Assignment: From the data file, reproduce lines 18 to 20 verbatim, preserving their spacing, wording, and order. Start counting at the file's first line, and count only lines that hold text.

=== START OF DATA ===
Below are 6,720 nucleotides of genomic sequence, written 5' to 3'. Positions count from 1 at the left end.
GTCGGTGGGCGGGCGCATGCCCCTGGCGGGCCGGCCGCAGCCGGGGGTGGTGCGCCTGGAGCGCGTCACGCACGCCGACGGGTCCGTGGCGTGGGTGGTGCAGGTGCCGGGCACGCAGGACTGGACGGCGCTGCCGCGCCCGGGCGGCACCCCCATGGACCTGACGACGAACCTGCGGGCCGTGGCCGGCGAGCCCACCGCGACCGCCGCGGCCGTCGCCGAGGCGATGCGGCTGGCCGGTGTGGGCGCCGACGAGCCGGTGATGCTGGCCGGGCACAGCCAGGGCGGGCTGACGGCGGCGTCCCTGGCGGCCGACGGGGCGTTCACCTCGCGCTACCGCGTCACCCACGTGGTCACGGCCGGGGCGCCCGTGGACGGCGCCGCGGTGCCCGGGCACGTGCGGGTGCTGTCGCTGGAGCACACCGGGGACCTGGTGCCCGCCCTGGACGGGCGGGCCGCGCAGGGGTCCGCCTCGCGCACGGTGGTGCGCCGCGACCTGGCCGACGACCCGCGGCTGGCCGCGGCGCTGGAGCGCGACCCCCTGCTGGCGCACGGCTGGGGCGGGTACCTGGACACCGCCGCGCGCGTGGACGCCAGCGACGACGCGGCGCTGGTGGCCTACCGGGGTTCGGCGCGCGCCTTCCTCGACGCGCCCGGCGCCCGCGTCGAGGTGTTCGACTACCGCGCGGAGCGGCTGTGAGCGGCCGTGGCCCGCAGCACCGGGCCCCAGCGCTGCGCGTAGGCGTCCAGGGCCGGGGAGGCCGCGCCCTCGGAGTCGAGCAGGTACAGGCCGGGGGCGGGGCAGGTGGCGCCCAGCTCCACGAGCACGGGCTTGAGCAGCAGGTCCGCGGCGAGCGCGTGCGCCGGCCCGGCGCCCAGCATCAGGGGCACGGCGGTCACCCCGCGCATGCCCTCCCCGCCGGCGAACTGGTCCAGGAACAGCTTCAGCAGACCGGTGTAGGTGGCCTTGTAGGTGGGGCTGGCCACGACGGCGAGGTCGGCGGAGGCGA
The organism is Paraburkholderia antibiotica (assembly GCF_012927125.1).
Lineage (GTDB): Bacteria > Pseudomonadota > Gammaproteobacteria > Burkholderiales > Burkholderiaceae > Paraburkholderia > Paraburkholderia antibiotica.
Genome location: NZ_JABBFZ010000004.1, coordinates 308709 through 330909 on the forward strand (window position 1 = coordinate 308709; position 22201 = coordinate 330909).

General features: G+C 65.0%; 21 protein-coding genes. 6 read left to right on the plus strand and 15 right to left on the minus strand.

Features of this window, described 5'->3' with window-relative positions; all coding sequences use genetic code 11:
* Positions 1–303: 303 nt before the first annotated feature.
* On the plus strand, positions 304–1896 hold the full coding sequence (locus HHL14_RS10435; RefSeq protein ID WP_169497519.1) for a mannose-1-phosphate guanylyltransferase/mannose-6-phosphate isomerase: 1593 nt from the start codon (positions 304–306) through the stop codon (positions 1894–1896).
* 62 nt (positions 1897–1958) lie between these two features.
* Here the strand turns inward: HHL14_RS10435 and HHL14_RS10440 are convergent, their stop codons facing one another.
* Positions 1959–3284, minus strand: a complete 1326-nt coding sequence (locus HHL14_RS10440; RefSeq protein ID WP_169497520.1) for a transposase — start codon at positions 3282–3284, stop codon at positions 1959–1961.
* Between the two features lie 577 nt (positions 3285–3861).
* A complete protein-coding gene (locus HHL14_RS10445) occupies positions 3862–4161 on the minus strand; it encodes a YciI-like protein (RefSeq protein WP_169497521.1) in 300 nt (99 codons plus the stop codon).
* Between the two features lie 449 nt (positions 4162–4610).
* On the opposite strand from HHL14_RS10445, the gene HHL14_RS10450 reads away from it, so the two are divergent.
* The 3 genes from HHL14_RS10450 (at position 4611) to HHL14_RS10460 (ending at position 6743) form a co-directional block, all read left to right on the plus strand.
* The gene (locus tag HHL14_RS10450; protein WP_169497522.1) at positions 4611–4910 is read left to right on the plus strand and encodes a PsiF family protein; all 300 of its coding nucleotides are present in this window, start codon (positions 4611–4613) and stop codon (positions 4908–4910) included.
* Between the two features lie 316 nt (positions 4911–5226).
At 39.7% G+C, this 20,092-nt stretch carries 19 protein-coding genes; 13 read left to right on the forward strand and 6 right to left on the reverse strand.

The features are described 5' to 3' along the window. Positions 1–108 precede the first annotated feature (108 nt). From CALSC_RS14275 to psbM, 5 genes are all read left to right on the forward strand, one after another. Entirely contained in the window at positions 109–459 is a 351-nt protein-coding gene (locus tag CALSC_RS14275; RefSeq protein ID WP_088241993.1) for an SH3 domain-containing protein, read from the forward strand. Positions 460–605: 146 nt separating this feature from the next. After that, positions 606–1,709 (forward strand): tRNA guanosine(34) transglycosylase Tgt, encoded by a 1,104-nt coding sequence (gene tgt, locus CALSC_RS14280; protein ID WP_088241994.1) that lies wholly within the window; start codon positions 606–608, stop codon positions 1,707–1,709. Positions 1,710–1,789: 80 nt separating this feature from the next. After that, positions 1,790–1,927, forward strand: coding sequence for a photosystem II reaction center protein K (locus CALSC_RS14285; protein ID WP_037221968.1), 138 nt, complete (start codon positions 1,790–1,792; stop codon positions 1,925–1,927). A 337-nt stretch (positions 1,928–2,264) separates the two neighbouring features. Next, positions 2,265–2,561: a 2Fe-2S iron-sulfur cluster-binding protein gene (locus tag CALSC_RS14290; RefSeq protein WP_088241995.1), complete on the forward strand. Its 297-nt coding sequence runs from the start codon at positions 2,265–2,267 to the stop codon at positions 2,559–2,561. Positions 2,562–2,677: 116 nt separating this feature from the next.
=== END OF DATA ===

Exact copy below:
* The gene (locus tag HHL14_RS10450; protein WP_169497522.1) at positions 4611–4910 is read left to right on the plus strand and encodes a PsiF family protein; all 300 of its coding nucleotides are present in this window, start codon (positions 4611–4613) and stop codon (positions 4908–4910) included.
* Between the two features lie 316 nt (positions 4911–5226).
At 39.7% G+C, this 20,092-nt stretch carries 19 protein-coding genes; 13 read left to right on the forward strand and 6 right to left on the reverse strand.